One other element of friendship is that there is an undercurrent of anti-China sentiment, or at least a love-hate relationship with the growing power. This is due both to historical tensions (China was the original colonizer long before France), as well as more recent skirmishes over resources and territory. China and Vietnam have clashed over sea boundaries, and the Vietnamese – some of the ones we spoke to, at least – are anxious that China will strip Vietnam’s resources in their thirst for growth. 

Finally, U.S. soft power remains alive and well. While we avoided discussions of Trump, from the lingering celebrity of Barack Obama, who made a well-received visit to the country, to American TV, music, and movies, the Vietnamese seem to love US culture. 

This dynamic made our two months especially enjoyable. There’s something wonderful about seeing people smile when you tell them where you’re from–it’s humbling and flattering. And connecting with people halfway across the world always reminds us of how small and interconnected humanity is. This was a true highlight of our time in country.

3. The food

Fresh Vietnamese food is a delight. It’s savory and vibrant and (mostly) wholesome. It’s cheap, readily available, and delicious. Food is not often transported across the country. Instead, it’s often picked straight from a garden next door, or purchased that morning from the women (it’s always women) who sell freshly picked herbs and greens on the side of the road. Especially in the countryside, eggs often come from the resident chickens roaming around the restaurant. Few perishable goods are stored for any period of time, as without strong transport links throughout much of the country, longer-term refrigeration of goods is difficult. This ensures that the food is particularly fresh and seasonal.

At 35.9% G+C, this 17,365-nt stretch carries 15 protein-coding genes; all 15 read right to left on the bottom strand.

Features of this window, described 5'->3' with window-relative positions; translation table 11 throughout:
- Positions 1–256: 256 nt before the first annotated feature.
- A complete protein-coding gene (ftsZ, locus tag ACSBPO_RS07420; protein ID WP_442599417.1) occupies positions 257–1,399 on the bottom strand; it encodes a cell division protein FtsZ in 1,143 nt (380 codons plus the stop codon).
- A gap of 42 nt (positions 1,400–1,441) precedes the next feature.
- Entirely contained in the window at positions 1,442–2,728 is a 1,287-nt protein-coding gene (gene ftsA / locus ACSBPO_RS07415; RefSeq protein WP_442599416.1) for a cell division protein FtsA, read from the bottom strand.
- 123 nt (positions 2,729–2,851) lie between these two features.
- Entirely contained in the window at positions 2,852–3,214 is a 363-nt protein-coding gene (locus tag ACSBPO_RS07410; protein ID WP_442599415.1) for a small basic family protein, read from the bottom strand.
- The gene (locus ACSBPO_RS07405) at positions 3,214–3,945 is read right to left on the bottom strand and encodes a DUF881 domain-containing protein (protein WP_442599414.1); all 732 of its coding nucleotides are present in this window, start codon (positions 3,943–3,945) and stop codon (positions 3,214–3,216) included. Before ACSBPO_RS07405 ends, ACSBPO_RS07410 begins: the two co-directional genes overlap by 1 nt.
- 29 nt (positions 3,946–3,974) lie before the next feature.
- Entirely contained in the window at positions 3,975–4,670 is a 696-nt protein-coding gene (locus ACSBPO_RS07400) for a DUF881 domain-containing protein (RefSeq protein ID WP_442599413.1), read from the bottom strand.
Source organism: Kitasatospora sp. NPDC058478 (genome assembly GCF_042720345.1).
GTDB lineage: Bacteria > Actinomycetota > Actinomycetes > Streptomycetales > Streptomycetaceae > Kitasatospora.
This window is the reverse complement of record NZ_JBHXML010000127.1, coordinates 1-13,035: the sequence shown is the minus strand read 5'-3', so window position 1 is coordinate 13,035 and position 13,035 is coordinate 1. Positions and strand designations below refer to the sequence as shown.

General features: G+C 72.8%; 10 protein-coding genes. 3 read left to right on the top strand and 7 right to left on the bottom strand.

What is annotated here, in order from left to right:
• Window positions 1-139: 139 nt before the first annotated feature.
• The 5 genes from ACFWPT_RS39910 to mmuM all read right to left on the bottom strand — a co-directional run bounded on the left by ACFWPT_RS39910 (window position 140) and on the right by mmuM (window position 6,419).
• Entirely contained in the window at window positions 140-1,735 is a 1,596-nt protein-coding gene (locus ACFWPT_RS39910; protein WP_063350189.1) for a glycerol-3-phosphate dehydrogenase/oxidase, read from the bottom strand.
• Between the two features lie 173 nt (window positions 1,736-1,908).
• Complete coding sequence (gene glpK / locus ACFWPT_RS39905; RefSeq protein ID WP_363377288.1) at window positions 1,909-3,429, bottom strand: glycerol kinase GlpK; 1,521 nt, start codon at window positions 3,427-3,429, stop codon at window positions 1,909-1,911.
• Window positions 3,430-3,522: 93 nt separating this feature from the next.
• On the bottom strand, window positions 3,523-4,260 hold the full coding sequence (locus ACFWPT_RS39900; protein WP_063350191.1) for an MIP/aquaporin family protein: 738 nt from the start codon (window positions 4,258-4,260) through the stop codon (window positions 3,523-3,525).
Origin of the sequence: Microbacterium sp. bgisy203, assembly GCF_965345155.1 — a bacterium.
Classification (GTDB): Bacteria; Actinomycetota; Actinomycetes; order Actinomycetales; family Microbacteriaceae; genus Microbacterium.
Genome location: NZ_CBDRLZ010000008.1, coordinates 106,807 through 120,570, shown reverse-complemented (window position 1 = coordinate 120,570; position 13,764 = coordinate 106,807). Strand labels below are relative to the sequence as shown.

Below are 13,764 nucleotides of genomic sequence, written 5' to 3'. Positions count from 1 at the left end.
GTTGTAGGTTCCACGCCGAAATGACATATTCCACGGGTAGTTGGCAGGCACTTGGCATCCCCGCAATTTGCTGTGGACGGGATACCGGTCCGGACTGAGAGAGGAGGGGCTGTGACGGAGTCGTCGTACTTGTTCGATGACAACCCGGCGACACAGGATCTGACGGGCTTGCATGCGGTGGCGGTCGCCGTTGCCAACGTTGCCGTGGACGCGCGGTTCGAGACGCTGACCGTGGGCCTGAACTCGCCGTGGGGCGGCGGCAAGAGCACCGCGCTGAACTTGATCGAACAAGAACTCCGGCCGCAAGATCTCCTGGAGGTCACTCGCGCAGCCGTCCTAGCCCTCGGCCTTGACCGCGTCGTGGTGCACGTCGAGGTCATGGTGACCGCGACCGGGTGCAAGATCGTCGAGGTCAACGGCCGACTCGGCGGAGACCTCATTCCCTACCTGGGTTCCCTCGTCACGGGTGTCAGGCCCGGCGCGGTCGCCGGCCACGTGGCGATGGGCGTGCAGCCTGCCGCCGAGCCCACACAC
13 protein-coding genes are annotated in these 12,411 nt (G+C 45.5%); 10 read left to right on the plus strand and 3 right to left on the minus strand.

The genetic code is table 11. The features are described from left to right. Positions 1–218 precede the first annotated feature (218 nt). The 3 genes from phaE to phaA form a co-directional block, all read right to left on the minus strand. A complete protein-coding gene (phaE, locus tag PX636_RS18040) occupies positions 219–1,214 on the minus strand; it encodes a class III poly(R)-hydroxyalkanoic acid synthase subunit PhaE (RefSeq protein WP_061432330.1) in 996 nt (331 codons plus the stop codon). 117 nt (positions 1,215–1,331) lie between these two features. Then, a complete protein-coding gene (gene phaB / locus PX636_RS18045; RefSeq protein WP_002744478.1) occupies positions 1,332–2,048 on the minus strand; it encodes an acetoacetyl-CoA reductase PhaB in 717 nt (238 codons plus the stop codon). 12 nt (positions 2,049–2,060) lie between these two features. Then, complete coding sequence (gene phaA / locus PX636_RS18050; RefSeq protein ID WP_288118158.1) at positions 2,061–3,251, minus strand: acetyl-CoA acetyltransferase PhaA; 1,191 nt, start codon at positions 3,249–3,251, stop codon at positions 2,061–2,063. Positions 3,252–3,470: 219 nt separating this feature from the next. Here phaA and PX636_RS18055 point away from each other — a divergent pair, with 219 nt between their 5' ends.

The food itself, is filled with simple but delicious flavors. Many Vietnamese start their mornings with a steaming bowl of pho, a (traditionally) beef or (sometimes) chicken soup cooked overnight and flavored with spices. Although we thought that hot soup in the summer would be unappetizing and oppressive, somehow it works. Topped with lime, chilis, and a handful of fresh herbs, it’s aromatic and cozy and I loved starting my days with it.

Daily breakfast, by JD Travel

Other meals often follow a pattern, with steamed or stir-fried meat, vegetables, rice, or fish, depending on the region and place. Fried or fresh spring rolls complement nearly every meal, filled to the brim with more herbs. And the flavors of garlic, ginger, lemongrass, chili, and basil help keep everything from getting repetitive. Vietnamese is one of my favorite kinds of foods, and traveling through the country exposed me to just what a broad variety the cuisine offers.

Lastly, no comment on Vietnamese food would be complete without mentioning the fruit, which is spectacular and available everywhere from corner grocers to street stalls to people carrying baskets or carts through the street. There’s freshly picked watermelon and papaya and lychees and pineapple and bananas and dragonfruit and oranges and myriad others available for a song. It’s the best fruit either of us have ever had.

4. The prices

One of the best parts of traveling during low season in Vietnam is how easy it is live cheaply. Private, clean, comfortable (albeit spartan) hotel rooms often cost less than $15 or $20. A morning bowl of pho can be had for less than $1.50. A delicious, filling lunch for $3. And a multi-course dinner in a restaurant for maybe twice that. Add $.60 if you want a beer. This isn’t an “eat in the cheapest places you see regardless of quality” approach either. Rather, some of the best food Vietnam has to offer, including in “nice” restaurants, is easy to find for these prices.